Neuroimage Clin. 2017 Mar 29;14:741-749. doi: 10.1016/j.nicl.2017.03.010
Risk-taking is purported to be central to addictive behaviors. However, for Internet gaming disorder (IGD), a condition conceptualized as a behavioral addiction, the neural processes underlying impaired decision-making (risk evaluation and outcome processing) related to gains and losses have not been systematically investigated. Forty-one males with IGD and 27 healthy comparison (HC) male participants were recruited, and the cups task was used to identify neural processes associated with gain- and loss-related risk- and outcome-processing in IGD. During risk evaluation, the IGD group, compared to the HC participants, showed weaker modulation for experienced risk within the bilateral dorsolateral prefrontal cortex (DLPFC) (t = – 4.07; t = – 3.94; PFWE < 0.05) and inferior parietal lobule (IPL) (t = – 4.08; t = – 4.08; PFWE < 0.05) for potential losses. The modulation of the left DLPFC and bilateral IPL activation were negatively related to addiction severity within the IGD group (r = – 0.55; r = – 0.61; r = – 0.51; PFWE < 0.05). During outcome processing, the IGD group presented greater responses for the experienced reward within the ventral striatum, ventromedial prefrontal cortex, and orbitofrontal cortex (OFC) (t = 5.04, PFWE < 0.05) for potential gains, as compared to HC participants. Within the IGD group, the increased reward-related activity in the right OFC was positively associated with severity of IGD (r = 0.51, PFWE < 0.05). These results provide a neurobiological foundation for decision-making deficits in individuals with IGD and suggest an imbalance between hypersensitivity for reward and weaker risk experience and self-control for loss. The findings suggest a biological mechanism for why individuals with IGD may persist in game-seeking behavior despite negative consequences, and treatment development strategies may focus on targeting these neural pathways in this population.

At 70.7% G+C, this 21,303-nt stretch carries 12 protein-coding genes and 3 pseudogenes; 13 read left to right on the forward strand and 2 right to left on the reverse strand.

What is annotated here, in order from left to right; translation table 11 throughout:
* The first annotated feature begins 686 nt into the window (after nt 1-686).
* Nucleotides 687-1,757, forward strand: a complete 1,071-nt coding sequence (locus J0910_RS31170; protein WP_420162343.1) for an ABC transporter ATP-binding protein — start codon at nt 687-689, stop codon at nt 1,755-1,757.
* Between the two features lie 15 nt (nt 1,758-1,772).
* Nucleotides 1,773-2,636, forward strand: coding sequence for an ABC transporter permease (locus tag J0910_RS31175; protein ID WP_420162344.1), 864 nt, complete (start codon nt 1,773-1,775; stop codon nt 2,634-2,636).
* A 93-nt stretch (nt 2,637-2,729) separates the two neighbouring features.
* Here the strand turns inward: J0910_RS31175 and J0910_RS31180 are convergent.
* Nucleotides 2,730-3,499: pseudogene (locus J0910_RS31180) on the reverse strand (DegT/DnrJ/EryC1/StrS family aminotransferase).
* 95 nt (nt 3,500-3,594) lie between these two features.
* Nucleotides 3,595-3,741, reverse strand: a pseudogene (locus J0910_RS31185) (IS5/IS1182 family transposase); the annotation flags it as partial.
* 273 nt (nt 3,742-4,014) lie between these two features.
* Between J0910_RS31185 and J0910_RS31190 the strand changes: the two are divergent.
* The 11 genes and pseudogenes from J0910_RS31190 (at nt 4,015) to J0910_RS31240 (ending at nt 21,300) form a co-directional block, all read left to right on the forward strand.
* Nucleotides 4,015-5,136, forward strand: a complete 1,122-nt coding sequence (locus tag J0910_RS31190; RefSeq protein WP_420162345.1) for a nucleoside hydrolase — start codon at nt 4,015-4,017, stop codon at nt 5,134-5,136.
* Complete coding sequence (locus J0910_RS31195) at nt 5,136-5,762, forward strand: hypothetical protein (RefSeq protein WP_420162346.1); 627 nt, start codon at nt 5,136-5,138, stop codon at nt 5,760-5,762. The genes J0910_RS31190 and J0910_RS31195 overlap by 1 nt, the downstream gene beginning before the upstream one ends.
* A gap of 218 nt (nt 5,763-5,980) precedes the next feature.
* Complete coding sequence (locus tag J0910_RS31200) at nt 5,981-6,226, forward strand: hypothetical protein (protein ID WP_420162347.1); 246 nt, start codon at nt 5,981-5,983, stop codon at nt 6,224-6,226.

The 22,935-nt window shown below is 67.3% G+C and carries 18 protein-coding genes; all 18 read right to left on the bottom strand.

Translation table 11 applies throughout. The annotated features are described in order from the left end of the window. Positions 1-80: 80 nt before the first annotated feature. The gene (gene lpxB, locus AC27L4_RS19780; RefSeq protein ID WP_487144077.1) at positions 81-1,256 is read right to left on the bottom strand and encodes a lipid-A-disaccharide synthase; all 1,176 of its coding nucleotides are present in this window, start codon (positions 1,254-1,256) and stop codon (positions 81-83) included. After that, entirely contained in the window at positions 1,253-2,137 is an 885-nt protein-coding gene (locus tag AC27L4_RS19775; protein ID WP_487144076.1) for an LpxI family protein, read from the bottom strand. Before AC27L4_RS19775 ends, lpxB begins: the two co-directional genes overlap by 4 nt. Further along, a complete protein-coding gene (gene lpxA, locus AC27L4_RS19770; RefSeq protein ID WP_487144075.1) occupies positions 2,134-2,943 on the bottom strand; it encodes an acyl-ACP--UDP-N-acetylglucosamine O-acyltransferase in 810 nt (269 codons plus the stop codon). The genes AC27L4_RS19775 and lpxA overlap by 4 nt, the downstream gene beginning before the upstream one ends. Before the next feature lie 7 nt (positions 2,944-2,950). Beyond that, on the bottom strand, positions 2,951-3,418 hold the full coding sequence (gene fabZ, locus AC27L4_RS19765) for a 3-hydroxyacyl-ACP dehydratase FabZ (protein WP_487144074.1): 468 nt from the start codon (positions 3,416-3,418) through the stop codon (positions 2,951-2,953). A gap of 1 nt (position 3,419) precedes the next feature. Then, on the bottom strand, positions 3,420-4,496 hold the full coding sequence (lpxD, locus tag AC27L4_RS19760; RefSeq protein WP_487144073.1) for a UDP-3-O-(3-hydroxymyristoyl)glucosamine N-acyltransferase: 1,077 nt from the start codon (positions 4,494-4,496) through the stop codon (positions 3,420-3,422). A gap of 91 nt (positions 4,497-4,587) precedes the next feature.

KEYWORDS: Internet gaming disorder; Outcome processing; Risk evaluation; Risky decision-making; fMRI